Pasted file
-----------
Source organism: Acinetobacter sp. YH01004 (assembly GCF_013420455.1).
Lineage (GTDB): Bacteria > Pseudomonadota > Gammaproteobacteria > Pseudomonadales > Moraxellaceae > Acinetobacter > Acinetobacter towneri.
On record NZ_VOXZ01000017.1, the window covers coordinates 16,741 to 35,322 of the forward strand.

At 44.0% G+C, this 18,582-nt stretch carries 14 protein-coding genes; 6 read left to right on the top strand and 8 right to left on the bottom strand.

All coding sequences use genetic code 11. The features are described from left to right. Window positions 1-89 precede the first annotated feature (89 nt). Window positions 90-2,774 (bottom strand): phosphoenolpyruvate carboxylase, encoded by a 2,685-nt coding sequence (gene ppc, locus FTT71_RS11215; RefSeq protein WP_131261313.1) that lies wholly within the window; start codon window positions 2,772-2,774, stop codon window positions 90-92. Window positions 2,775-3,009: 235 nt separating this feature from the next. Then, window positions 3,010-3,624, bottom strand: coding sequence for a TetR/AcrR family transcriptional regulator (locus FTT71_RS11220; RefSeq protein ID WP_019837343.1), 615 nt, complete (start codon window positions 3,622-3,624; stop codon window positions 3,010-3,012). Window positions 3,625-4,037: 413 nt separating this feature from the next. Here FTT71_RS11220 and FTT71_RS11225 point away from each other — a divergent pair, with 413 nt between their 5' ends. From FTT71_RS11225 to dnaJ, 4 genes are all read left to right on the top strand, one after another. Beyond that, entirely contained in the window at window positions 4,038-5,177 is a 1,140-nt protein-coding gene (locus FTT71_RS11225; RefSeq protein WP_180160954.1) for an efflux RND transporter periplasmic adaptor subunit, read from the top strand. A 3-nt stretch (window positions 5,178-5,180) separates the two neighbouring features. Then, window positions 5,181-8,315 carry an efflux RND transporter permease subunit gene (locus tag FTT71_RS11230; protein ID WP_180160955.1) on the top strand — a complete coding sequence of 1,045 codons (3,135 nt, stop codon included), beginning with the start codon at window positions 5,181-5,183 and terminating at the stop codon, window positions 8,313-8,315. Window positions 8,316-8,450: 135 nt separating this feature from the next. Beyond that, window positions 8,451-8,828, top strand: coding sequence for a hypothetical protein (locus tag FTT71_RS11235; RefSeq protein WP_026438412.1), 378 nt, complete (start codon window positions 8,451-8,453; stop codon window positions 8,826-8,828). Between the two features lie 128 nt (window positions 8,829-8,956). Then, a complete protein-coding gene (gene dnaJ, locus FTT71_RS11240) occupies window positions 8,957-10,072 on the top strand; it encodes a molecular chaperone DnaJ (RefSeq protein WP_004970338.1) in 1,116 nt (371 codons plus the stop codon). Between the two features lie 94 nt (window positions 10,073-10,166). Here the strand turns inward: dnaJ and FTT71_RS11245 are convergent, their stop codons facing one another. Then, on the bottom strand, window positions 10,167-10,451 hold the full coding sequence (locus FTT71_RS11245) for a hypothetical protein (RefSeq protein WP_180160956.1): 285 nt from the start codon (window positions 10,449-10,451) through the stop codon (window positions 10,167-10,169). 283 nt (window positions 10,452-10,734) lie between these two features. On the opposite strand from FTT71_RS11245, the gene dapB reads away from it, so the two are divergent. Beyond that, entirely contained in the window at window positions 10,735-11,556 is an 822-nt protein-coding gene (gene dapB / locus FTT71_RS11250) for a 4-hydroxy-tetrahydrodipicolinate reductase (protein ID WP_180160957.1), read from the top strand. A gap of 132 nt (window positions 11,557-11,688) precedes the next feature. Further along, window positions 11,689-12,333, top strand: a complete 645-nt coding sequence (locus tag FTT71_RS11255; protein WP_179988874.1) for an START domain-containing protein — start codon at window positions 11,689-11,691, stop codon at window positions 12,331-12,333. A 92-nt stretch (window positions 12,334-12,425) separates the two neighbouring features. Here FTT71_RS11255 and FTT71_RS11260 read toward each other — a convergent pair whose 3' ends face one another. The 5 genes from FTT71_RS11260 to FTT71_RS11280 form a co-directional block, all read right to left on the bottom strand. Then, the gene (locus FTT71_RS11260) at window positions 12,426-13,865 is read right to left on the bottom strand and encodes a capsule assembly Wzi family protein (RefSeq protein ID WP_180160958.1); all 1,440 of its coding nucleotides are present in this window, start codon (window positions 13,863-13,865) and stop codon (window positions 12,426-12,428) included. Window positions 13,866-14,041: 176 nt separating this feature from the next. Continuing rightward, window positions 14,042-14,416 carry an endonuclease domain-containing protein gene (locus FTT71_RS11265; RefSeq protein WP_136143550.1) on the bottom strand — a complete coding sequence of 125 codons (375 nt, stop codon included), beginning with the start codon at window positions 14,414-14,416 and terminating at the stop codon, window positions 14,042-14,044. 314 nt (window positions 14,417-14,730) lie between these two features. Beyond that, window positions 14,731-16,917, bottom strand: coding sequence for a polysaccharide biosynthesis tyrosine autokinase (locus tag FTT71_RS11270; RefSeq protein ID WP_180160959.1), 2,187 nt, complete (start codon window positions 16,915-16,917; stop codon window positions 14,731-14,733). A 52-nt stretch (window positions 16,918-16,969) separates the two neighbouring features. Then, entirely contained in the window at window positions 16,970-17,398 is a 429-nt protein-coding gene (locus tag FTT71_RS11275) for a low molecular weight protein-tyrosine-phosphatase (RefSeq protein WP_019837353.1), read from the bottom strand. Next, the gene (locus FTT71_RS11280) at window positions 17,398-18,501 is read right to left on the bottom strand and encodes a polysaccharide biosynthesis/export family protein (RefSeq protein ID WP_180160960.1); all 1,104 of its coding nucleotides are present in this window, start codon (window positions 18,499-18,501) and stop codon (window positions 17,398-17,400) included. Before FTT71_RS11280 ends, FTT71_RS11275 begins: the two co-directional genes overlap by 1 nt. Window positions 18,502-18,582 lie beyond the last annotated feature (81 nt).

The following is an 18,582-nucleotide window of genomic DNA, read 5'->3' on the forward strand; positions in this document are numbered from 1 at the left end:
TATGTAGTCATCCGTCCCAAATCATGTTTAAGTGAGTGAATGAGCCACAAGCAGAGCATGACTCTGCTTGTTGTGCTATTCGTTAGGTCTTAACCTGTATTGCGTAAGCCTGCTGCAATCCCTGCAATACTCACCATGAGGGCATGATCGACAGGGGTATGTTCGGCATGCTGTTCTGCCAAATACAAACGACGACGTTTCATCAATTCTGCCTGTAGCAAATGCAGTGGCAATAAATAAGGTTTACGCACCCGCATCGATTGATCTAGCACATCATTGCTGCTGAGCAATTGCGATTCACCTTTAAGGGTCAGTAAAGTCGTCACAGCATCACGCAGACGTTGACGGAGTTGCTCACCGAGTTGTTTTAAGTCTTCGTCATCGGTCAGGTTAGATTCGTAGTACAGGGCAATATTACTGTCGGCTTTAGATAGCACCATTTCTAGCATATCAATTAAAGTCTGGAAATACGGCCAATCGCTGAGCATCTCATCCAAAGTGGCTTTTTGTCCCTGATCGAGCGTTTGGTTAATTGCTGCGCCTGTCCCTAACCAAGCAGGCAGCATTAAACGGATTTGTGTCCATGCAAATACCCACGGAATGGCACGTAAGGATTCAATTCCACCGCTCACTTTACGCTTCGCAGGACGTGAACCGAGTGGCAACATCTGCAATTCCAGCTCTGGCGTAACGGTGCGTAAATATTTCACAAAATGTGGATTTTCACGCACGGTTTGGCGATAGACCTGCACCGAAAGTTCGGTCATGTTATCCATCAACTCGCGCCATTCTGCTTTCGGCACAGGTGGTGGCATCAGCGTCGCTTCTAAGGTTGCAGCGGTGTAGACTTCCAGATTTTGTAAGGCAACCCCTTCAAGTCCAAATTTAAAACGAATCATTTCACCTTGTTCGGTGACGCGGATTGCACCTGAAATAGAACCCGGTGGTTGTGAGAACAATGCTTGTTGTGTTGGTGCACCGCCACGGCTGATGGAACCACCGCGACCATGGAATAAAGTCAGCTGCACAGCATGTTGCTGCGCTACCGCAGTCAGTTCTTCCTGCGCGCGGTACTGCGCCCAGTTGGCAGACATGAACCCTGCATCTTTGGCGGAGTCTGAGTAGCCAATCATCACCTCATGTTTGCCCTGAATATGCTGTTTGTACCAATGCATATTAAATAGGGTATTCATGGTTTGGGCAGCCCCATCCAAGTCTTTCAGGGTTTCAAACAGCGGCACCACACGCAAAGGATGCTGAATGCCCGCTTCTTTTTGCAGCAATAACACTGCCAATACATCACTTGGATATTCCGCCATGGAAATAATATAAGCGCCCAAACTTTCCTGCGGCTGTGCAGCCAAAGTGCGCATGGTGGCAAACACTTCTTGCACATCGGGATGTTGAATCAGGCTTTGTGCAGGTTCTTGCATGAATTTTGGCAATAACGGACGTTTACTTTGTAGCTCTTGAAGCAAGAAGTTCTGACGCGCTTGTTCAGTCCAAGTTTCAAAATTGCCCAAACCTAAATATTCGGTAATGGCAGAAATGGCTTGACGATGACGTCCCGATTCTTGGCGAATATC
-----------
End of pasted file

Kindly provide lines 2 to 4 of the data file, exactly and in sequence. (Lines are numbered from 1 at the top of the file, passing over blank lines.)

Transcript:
Lineage (GTDB): Bacteria > Pseudomonadota > Gammaproteobacteria > Pseudomonadales > Moraxellaceae > Acinetobacter > Acinetobacter towneri.
On record NZ_VOXZ01000017.1, the window covers coordinates 16,741 to 35,322 of the forward strand.

At 44.0% G+C, this 18,582-nt stretch carries 14 protein-coding genes; 6 read left to right on the top strand and 8 right to left on the bottom strand.